For first time, more women than men enrolled in U.S. medical schools

For the first time, women outnumber men as first-year enrollees in medical schools in the United States.

Credit: Joe Raedle

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For the first time, women outnumber men as first-year enrollees in medical schools in the United States.

Credit: Joe Raedle

Credit: Joe Raedle

For the first time, more women than men enrolled in U.S. medical schools, The Association of American Medical Colleges said in a news release.

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Women represented 50.7 percent of first-year medical students this year, the AAMC said.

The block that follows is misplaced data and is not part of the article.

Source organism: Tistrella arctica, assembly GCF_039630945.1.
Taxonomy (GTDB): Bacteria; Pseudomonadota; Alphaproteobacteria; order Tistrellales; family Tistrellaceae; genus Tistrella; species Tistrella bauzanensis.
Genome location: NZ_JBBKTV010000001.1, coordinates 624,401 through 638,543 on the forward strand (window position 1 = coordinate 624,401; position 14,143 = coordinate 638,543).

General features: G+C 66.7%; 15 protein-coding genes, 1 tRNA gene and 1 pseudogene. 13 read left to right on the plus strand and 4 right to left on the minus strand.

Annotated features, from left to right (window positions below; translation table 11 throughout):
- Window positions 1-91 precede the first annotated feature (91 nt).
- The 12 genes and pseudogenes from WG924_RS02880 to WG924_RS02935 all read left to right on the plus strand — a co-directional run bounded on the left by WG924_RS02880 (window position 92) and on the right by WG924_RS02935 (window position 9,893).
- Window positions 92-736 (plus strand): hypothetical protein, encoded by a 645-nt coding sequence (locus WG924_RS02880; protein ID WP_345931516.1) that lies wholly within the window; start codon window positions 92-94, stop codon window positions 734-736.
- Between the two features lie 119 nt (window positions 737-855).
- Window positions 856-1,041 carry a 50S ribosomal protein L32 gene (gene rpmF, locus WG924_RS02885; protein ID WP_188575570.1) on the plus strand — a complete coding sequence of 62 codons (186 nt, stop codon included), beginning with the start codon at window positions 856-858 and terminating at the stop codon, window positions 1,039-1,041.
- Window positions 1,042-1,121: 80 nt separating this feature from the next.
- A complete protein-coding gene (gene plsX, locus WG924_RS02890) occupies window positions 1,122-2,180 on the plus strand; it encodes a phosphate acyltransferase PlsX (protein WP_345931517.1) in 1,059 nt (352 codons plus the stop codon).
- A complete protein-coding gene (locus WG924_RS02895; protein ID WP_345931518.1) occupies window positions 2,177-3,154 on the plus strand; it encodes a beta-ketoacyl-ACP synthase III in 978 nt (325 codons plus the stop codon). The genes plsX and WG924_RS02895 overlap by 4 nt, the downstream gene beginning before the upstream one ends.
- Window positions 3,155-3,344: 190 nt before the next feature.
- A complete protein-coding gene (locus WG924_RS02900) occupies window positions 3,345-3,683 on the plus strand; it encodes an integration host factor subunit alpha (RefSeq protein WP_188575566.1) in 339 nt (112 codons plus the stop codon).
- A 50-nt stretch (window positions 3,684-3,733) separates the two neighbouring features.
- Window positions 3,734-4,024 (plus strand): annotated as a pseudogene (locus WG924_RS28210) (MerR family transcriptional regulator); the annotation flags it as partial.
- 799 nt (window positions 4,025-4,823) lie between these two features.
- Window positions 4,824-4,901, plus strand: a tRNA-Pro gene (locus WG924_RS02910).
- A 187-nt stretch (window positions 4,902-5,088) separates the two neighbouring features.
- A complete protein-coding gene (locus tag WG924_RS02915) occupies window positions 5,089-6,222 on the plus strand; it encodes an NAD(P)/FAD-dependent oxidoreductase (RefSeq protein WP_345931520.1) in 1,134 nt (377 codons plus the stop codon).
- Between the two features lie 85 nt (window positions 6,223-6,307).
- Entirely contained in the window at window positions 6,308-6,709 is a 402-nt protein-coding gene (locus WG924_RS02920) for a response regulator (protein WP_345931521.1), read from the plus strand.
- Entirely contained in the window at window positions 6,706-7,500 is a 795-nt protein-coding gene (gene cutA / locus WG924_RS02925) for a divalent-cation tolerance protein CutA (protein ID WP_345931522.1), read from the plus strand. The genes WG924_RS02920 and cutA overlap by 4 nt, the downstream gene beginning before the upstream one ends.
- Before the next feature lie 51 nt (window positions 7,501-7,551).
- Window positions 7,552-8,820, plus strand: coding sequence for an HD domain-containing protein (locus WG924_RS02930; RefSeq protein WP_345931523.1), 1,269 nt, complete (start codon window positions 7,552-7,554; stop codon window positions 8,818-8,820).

Darrell G. Kirch, president and CEO of AAMC, said he was “very encouraged” by the growing number of women’s enrollment.

“This year’s matriculating class demonstrates that medicine is an increasingly attractive career for women and that medical schools are creating an inclusive environment,” Kirch said. “While we have much more work to do to attain broader diversity among our students, faculty, and leadership, this is a notable milestone.”

The association said the number of female medical students has grown by 9.6 percent since 2015. In that same time, the percentage of male students has declined by 2.3 percent.

Overall, the number of students in U.S. medical schools rose by 1.5 percent in 2017. Total enrollment stands at 89,904 students, the AAMC said.

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